The Concept of Kampung

Some people will literally translate the Malay word kampung into hometown. Some will not even translate that word at all and just write kampung in their writing. But what is kampung really to Malaysians? Hopefully, I can explain it to you foreigners as clear as possible.

My kampung in Tanjung Rimau, Melaka. Looks modern, don’t it?

My kampung is in Tanjung Rimau, Melaka. It was the place where my father was raised and where his parents are living currently. My other kampung is Alor Gajah, Melaka. It was the place where my mother was raised and her parents are living currently. But I was born and raised in Kuala Lumpur, the capital of Malaysia. Kuala Lumpur is my hometown but not my kampung.  Do you get it so far?

A slightly less modern home in a kampung. Made of wood, even.

An even more less modern home in a kampung. It doesn’t even have concrete!

Basically, kampungs are defined by generation. That is the simplest way of putting it. My parents once had kampungs in places like Johor and Perak which was the home of their grandparents and after their grandparents dies and they have kids, their kampungs become the place where they were raised and where their parents are currently in. Their kids experience the same thing as they did, having kampungs at their grandparents and after a period of succession, will have their kampungs at the place where they were raised and where their parents are living at the moment. Are you following?

Generally, the concept of kampungs and the succession by generation can be related to the Muslim holy festival of Eid-ul-Fitri. During Eid-ul-Fitri, families will gather and ask for forgiveness for past faults. Eid-ul-Fitri is a fabulous occasion and an important date in the Muslim calendar. Some people even forget enemy bonds so that they can bask in the glory that is Eid-ul-Fitri. To get together, families will go to the one place they have in common: their parents home. Grown up brothers and sisters will bring their kids to their parents place and the effect is that a kampung is born. The same thing will happen to their kids and their kids after that, a succession by generation. That should be clear for you.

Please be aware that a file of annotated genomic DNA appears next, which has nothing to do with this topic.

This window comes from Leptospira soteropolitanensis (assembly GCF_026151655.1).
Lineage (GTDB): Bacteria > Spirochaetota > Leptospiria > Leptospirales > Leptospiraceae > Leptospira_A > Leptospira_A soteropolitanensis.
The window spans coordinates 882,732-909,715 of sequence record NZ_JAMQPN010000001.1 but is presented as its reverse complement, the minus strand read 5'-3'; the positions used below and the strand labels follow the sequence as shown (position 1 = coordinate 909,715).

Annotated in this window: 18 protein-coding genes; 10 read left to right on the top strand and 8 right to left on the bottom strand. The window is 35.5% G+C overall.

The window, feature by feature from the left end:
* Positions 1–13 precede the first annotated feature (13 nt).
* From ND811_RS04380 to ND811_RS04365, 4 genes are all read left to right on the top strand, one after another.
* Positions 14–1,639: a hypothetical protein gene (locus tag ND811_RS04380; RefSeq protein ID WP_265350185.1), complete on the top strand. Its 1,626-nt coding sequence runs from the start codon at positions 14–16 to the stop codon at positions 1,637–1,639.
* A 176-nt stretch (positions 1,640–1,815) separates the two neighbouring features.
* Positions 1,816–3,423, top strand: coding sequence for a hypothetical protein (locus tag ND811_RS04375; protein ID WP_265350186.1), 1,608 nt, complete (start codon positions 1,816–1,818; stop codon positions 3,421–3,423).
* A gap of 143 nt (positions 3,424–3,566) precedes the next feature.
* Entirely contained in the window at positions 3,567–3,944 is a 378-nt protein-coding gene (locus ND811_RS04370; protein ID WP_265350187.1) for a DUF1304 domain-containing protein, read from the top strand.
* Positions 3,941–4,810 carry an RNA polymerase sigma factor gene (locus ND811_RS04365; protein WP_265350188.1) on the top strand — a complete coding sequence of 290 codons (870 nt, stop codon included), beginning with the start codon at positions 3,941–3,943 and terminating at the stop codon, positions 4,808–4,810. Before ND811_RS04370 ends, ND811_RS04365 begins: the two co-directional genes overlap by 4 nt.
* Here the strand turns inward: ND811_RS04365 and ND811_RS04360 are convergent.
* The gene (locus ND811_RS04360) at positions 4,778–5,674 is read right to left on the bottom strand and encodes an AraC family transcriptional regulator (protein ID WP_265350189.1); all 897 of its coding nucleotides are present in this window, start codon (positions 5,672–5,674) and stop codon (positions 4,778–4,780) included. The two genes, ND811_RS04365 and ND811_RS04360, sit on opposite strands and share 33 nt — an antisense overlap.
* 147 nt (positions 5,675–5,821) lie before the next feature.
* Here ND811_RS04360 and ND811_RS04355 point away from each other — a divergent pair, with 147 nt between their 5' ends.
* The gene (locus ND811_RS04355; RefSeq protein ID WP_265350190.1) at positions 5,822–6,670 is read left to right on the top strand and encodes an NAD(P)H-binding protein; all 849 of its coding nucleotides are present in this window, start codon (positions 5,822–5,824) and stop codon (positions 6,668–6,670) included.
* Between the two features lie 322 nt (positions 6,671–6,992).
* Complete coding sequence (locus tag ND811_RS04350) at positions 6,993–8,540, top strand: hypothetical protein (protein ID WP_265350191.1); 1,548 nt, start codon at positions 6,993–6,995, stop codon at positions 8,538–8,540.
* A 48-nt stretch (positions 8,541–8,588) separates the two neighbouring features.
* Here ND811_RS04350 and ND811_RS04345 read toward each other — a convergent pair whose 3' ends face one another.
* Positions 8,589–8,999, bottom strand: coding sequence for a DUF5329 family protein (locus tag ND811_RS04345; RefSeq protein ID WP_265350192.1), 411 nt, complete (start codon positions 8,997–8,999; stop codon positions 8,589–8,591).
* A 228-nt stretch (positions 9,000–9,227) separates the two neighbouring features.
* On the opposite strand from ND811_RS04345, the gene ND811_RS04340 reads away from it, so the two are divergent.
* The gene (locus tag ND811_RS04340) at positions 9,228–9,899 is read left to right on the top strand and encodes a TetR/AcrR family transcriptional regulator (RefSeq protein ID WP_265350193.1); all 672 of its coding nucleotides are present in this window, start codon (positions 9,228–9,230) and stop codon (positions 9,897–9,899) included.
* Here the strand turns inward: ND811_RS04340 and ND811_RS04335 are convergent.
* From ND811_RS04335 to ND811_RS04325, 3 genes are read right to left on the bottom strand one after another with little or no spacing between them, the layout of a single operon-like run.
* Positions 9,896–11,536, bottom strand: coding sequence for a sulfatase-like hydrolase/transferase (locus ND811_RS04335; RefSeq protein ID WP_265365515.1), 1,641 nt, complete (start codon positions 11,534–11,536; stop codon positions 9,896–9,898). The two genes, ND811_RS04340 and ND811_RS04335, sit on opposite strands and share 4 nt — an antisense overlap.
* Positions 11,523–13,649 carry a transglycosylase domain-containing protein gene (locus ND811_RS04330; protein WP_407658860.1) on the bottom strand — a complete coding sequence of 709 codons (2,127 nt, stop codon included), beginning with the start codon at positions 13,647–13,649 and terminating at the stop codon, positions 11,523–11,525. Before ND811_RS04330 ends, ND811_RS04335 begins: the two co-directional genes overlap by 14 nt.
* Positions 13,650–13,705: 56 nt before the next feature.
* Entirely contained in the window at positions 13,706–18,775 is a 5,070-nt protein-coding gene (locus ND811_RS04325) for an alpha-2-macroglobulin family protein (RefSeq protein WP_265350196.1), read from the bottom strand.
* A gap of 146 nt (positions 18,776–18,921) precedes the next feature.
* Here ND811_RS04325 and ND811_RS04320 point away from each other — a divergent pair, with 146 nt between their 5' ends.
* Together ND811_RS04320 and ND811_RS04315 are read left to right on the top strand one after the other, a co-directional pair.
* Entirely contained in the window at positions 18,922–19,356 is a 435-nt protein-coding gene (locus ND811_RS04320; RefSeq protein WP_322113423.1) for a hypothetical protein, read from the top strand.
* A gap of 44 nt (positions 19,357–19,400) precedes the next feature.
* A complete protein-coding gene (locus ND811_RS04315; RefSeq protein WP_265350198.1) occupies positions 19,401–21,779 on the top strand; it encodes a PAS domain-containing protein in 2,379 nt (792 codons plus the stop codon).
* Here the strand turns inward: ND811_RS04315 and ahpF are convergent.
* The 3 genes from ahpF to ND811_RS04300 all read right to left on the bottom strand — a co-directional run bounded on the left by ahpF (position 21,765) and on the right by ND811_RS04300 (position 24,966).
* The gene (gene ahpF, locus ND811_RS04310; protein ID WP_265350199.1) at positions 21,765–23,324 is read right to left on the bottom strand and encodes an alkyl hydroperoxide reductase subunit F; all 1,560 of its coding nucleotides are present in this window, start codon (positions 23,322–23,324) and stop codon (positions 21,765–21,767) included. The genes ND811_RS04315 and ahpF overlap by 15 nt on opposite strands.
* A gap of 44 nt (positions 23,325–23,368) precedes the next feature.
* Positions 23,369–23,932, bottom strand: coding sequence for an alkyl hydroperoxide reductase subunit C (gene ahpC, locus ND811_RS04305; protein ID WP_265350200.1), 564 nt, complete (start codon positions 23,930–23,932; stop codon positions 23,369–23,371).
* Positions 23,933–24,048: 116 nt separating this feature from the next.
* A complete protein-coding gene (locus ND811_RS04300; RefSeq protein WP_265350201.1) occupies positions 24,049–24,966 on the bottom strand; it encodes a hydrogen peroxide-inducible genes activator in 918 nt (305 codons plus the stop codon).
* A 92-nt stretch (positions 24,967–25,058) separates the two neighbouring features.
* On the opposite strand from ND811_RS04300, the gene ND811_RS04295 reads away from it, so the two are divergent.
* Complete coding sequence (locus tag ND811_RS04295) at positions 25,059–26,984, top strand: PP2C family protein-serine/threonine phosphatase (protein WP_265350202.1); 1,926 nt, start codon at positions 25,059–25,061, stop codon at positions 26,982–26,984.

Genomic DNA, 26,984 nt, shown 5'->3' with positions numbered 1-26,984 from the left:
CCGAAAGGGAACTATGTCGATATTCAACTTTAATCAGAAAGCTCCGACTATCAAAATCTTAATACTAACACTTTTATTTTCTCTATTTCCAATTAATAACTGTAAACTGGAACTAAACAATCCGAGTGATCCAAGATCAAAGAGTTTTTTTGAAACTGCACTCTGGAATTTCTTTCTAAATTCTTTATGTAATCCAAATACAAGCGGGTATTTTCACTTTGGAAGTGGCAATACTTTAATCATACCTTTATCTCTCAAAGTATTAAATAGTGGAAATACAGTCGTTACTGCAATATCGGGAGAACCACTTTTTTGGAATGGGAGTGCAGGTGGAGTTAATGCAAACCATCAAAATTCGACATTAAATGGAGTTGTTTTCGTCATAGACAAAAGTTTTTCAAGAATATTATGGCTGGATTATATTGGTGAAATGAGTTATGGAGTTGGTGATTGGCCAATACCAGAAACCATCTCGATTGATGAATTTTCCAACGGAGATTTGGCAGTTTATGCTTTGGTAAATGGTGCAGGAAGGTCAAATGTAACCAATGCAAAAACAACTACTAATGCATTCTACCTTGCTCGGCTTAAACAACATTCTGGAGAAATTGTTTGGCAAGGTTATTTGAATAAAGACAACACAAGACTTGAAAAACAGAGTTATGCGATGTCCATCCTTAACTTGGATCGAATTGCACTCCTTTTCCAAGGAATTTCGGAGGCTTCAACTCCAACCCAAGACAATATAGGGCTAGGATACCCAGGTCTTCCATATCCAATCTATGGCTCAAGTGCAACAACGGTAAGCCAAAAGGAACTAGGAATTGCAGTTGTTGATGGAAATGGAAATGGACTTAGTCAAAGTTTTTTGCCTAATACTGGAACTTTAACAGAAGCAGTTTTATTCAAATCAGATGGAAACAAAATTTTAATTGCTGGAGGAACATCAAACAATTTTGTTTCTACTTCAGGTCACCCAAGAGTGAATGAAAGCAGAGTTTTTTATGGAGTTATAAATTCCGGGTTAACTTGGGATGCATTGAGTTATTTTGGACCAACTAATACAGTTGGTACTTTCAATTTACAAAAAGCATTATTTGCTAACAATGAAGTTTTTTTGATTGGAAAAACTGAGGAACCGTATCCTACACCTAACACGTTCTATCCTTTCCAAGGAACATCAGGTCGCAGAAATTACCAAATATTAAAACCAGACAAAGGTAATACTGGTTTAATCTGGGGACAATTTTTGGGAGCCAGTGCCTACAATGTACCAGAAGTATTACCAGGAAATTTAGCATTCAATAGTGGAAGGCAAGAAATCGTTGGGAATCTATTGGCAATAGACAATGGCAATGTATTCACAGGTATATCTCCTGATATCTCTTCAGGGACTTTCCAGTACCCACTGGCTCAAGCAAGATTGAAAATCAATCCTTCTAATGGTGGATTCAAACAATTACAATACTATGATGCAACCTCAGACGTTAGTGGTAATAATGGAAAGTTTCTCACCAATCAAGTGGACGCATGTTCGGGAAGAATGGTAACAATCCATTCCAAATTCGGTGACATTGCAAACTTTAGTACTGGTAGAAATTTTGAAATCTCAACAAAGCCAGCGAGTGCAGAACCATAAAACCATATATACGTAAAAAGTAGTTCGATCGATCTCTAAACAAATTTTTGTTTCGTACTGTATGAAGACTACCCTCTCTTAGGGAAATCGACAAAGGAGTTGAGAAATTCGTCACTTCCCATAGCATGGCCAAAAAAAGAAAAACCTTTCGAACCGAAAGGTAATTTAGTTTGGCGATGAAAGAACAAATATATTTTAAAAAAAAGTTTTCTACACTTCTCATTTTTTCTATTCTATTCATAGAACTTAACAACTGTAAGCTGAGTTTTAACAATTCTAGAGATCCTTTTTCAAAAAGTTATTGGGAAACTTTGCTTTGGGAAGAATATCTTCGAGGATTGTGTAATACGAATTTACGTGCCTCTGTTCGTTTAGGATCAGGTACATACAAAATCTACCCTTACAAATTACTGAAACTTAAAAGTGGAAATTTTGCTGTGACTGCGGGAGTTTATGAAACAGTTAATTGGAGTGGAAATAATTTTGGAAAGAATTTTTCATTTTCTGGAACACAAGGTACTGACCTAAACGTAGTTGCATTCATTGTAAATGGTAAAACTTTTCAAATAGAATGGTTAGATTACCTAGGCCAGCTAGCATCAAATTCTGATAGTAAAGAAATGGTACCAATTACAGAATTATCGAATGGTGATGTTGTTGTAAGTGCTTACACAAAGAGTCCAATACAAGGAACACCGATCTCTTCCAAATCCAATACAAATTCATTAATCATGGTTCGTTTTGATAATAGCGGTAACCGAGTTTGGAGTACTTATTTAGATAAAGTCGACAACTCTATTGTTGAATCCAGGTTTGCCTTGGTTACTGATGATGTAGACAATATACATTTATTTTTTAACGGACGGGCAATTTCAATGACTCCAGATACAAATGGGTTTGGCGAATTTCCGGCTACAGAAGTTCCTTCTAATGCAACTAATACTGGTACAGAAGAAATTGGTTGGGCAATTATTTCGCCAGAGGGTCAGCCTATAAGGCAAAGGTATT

Another concept is that kampung is a place that is not modern or not a major city. This concept was insinuated when young people leave their hometowns to go to the big cities and as the cities grow more modern, the hometown remains the same and become their kampung. Basically, kampung in this meaning means places that are backwards. This concept of kampung is not supported that much and will mostly be redundant when future generations decide where their kampung is. If they chose their parents home, then it will be in Kuala Lumpur or other big cities as people now have permanent homes there for work in the cities. Even now, some people celebrate Eid-ul-Fitri in the cities but visibly, cities are empty during Eid-ul-Fitri which makes this concept of kampung probable for the time being.

Kuala Lumpur before Eid-ul-Fitri…

…Kuala Lumpur one day before Eid-ul-Fitri (because everyone is leaving the city to their kampung at the same time)…

… and Kuala Lumpur during the first few days of Eid-ul-Fitri.

I am writing this as a first post of my new Malaysia travelog, despite being born and raised in Malaysia. I hope that my travelog on Malaysia will help people understand, especially outsiders about the unique country that is Malaysia. I started with the concept of kampung because I think that this is one of the things that foreigners are always confused with. Till next time.


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